In addition to absence of appropriate information at the right time, lack of knowledge retention mechanisms is a big challenge for African farming and rural communities. Unfortunately, most resources continue to be directed at the dissemination of ideas from policymakers and development actors.
As a result many development interventions remain projects at the end of which communities go back to their usual practices. This situation would be addressed by clear pathways through which communities can integrate knowledge from outside with their local knowledge in ways that foster reliable knowledge retention.
With increasing urbanisation, many African youths are migrating to cities and this means elders have no one to hand over their practical wisdom to. As elders retire from active agriculture or die, critical knowledge goes with them. As if that is not negative enough, most African rural communities do not have libraries where knowledge artefacts can be kept for recall and adaptation.
Given the rate at which human beings forget important details, it is not ideal to depend on human memory to retain all the knowledge needed by a community to function in the modern world.
Community resilience is not just about availability of natural resources and food, but relevant knowledge which has to be retained and transferred to the next generation. Such a role cannot be left to formal educational institutions which are full of textbooks from elsewhere instead of people’s lived experiences.
Establishing community knowledge centres
Intentionally setting up community knowledge centres should be part of each community’s knowledge retention and transfer strategy. That will reduce risks of communities losing all the knowledge the way their soils lose nutrients and water, so much that nothing can be produced to sustain lives for a long time.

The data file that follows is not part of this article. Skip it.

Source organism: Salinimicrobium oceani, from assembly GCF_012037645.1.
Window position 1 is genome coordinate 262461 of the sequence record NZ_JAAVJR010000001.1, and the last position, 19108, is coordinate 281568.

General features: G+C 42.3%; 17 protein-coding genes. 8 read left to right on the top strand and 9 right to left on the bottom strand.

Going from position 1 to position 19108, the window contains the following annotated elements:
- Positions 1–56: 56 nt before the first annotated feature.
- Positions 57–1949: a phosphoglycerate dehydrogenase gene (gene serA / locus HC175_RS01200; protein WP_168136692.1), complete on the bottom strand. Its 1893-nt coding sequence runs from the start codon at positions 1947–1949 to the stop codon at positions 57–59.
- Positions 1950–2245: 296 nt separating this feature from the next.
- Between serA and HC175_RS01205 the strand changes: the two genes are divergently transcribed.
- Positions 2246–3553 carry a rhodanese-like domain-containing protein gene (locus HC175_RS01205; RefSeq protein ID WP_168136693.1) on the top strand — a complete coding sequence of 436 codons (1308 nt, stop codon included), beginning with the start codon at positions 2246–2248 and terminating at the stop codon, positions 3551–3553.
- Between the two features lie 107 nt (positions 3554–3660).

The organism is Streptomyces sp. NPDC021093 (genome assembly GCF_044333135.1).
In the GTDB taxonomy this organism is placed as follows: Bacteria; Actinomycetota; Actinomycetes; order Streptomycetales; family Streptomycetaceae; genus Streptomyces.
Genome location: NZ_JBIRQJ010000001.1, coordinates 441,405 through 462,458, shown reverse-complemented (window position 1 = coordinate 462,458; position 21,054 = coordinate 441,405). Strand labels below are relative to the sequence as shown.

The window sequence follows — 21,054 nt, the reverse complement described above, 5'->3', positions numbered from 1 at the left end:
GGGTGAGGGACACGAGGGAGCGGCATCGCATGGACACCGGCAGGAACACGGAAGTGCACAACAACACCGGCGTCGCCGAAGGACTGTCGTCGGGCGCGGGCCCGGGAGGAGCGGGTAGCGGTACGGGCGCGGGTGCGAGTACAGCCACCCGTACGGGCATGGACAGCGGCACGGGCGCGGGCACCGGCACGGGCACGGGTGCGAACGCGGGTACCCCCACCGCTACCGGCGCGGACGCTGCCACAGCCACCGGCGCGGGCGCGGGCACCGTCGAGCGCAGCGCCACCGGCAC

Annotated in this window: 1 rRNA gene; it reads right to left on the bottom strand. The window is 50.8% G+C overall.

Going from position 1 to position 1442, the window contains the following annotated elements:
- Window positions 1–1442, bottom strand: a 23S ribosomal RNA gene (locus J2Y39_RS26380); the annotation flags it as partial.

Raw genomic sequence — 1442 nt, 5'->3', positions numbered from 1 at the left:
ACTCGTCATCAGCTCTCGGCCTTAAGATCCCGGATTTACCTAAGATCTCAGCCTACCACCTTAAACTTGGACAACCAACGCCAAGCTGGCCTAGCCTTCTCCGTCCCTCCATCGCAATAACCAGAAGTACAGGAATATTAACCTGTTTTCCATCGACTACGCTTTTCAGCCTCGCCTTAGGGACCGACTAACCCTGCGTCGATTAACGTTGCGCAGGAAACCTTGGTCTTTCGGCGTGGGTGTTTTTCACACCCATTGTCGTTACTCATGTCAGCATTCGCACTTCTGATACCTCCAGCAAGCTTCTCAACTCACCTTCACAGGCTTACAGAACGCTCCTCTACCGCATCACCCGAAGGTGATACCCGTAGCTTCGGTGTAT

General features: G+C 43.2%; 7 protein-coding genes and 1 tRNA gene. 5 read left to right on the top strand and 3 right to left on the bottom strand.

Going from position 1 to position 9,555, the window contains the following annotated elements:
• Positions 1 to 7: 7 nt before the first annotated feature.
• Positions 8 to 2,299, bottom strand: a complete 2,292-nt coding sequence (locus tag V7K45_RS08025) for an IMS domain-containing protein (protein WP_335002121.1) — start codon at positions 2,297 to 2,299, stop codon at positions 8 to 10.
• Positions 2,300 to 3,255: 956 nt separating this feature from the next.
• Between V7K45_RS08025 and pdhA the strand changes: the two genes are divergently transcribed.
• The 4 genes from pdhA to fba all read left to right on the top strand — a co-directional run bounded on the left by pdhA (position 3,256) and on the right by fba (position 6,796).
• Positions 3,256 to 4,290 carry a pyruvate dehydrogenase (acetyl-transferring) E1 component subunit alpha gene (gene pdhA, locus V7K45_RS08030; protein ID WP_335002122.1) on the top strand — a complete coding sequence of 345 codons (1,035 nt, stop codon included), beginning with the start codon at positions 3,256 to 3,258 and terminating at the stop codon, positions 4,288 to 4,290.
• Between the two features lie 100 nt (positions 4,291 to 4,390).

Many communities have abundant natural resources that people are failing to exploit because they have not been able to retain the most important knowledge to which they have been exposed.
Critical knowledge to be retained through a community knowledge centre include important decisions that have been made by the community collectively in the recent past, knowledge priorities for the community as well as ways through which communities address their challenges. A community should be able to retain a certain minimum amount of knowledge and wisdom in order to function dynamically.
African youths as drivers of modern knowledge retention methods
Youths’ exposure to various learning approaches can help them in setting up knowledge retention mechanisms for their communities through gathering what needs to be retained in community knowledge centres. It takes skill, curiosity and progressive attitudes to ask the right questions for surfacing community knowledge. That is why one youth from a community can fully describe his/her community to outsiders, while the other may not see anything worth describing. It is about imagination, interest and skill.
Curious and determined youths can start the knowledge gathering process through conversations with community elders, experts and opinion leaders. They can then scan their local environment to identify socio-economic drivers that keep the community hanging together.